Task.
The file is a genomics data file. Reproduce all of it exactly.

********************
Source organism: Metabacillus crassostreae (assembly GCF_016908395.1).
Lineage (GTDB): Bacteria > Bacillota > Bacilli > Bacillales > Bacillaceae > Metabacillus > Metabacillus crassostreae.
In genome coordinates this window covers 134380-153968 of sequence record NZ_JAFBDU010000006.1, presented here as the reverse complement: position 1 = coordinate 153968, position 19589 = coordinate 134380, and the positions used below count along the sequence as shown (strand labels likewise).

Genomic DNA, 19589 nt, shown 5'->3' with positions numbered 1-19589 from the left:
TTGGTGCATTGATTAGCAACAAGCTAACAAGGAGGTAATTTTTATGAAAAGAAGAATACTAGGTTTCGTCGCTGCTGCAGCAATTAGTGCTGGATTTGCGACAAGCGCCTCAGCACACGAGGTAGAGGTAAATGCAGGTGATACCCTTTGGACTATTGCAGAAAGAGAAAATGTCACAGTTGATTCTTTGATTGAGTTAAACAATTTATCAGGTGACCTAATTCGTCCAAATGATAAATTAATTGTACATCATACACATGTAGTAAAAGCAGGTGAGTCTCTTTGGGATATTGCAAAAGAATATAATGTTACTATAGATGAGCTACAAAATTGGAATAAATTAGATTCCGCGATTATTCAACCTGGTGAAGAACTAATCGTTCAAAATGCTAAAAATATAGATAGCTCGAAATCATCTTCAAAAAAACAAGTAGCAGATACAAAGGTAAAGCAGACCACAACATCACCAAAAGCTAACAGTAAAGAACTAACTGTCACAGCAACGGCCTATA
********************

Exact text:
Source organism: Metabacillus crassostreae (assembly GCF_016908395.1).
Lineage (GTDB): Bacteria > Bacillota > Bacilli > Bacillales > Bacillaceae > Metabacillus > Metabacillus crassostreae.
In genome coordinates this window covers 134380-153968 of sequence record NZ_JAFBDU010000006.1, presented here as the reverse complement: position 1 = coordinate 153968, position 19589 = coordinate 134380, and the positions used below count along the sequence as shown (strand labels likewise).

Genomic DNA, 19589 nt, shown 5'->3' with positions numbered 1-19589 from the left:
TTGGTGCATTGATTAGCAACAAGCTAACAAGGAGGTAATTTTTATGAAAAGAAGAATACTAGGTTTCGTCGCTGCTGCAGCAATTAGTGCTGGATTTGCGACAAGCGCCTCAGCACACGAGGTAGAGGTAAATGCAGGTGATACCCTTTGGACTATTGCAGAAAGAGAAAATGTCACAGTTGATTCTTTGATTGAGTTAAACAATTTATCAGGTGACCTAATTCGTCCAAATGATAAATTAATTGTACATCATACACATGTAGTAAAAGCAGGTGAGTCTCTTTGGGATATTGCAAAAGAATATAATGTTACTATAGATGAGCTACAAAATTGGAATAAATTAGATTCCGCGATTATTCAACCTGGTGAAGAACTAATCGTTCAAAATGCTAAAAATATAGATAGCTCGAAATCATCTTCAAAAAAACAAGTAGCAGATACAAAGGTAAAGCAGACCACAACATCACCAAAAGCTAACAGTAAAGAACTAACTGTCACAGCAACGGCCTATA